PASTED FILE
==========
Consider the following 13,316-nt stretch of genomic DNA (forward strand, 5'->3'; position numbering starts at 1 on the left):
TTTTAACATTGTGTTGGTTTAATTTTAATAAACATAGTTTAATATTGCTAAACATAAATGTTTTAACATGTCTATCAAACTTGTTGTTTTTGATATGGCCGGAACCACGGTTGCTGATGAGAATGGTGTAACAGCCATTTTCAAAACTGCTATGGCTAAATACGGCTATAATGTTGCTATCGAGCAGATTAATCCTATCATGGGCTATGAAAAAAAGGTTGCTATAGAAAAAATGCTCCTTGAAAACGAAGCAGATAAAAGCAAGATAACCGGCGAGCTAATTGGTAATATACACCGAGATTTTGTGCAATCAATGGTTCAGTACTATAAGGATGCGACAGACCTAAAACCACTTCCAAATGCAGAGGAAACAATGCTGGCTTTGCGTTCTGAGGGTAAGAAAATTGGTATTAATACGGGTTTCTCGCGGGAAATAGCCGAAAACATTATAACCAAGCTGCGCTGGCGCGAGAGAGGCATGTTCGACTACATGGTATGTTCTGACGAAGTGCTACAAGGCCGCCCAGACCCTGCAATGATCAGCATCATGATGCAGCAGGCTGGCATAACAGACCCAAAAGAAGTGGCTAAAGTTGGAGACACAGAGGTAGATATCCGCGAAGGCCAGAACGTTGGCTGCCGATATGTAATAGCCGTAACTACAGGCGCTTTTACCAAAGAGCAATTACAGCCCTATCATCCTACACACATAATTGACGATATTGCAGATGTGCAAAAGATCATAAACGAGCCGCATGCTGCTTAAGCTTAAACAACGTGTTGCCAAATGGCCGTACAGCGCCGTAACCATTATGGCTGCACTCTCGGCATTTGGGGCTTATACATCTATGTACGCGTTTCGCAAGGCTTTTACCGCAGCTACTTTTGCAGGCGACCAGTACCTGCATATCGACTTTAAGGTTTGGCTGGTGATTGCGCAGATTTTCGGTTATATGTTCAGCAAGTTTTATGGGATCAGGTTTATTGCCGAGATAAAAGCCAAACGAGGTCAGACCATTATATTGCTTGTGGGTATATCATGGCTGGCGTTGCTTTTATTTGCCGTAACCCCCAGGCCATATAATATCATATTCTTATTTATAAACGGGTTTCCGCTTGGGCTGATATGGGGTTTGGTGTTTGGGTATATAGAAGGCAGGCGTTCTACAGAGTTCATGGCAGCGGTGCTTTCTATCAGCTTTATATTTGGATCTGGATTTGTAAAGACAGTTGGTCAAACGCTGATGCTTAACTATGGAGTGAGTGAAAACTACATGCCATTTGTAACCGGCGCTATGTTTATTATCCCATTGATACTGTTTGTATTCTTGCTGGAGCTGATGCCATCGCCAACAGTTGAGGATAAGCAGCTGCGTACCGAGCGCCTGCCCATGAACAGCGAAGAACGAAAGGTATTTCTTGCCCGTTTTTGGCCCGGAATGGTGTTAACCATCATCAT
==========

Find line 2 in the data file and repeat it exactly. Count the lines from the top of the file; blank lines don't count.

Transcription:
TTTTAACATTGTGTTGGTTTAATTTTAATAAACATAGTTTAATATTGCTAAACATAAATGTTTTAACATGTCTATCAAACTTGTTGTTTTTGATATGGCCGGAACCACGGTTGCTGATGAGAATGGTGTAACAGCCATTTTCAAAACTGCTATGGCTAAATACGGCTATAATGTTGCTATCGAGCAGATTAATCCTATCATGGGCTATGAAAAAAAGGTTGCTATAGAAAAAATGCTCCTTGAAAACGAAGCAGATAAAAGCAAGATAACCGGCGAGCTAATTGGTAATATACACCGAGATTTTGTGCAATCAATGGTTCAGTACTATAAGGATGCGACAGACCTAAAACCACTTCCAAATGCAGAGGAAACAATGCTGGCTTTGCGTTCTGAGGGTAAGAAAATTGGTATTAATACGGGTTTCTCGCGGGAAATAGCCGAAAACATTATAACCAAGCTGCGCTGGCGCGAGAGAGGCATGTTCGACTACATGGTATGTTCTGACGAAGTGCTACAAGGCCGCCCAGACCCTGCAATGATCAGCATCATGATGCAGCAGGCTGGCATAACAGACCCAAAAGAAGTGGCTAAAGTTGGAGACACAGAGGTAGATATCCGCGAAGGCCAGAACGTTGGCTGCCGATATGTAATAGCCGTAACTACAGGCGCTTTTACCAAAGAGCAATTACAGCCCTATCATCCTACACACATAATTGACGATATTGCAGATGTGCAAAAGATCATAAACGAGCCGCATGCTGCTTAAGCTTAAACAACGTGTTGCCAAATGGCCGTACAGCGCCGTAACCATTATGGCTGCACTCTCGGCATTTGGGGCTTATACATCTATGTACGCGTTTCGCAAGGCTTTTACCGCAGCTACTTTTGCAGGCGACCAGTACCTGCATATCGACTTTAAGGTTTGGCTGGTGATTGCGCAGATTTTCGGTTATATGTTCAGCAAGTTTTATGGGATCAGGTTTATTGCCGAGATAAAAGCCAAACGAGGTCAGACCATTATATTGCTTGTGGGTATATCATGGCTGGCGTTGCTTTTATTTGCCGTAACCCCCAGGCCATATAATATCATATTCTTATTTATAAACGGGTTTCCGCTTGGGCTGATATGGGGTTTGGTGTTTGGGTATATAGAAGGCAGGCGTTCTACAGAGTTCATGGCAGCGGTGCTTTCTATCAGCTTTATATTTGGATCTGGATTTGTAAAGACAGTTGGTCAAACGCTGATGCTTAACTATGGAGTGAGTGAAAACTACATGCCATTTGTAACCGGCGCTATGTTTATTATCCCATTGATACTGTTTGTATTCTTGCTGGAGCTGATGCCATCGCCAACAGTTGAGGATAAGCAGCTGCGTACCGAGCGCCTGCCCATGAACAGCGAAGAACGAAAGGTATTTCTTGCCCGTTTTTGGCCCGGAATGGTGTTAACCATCATCAT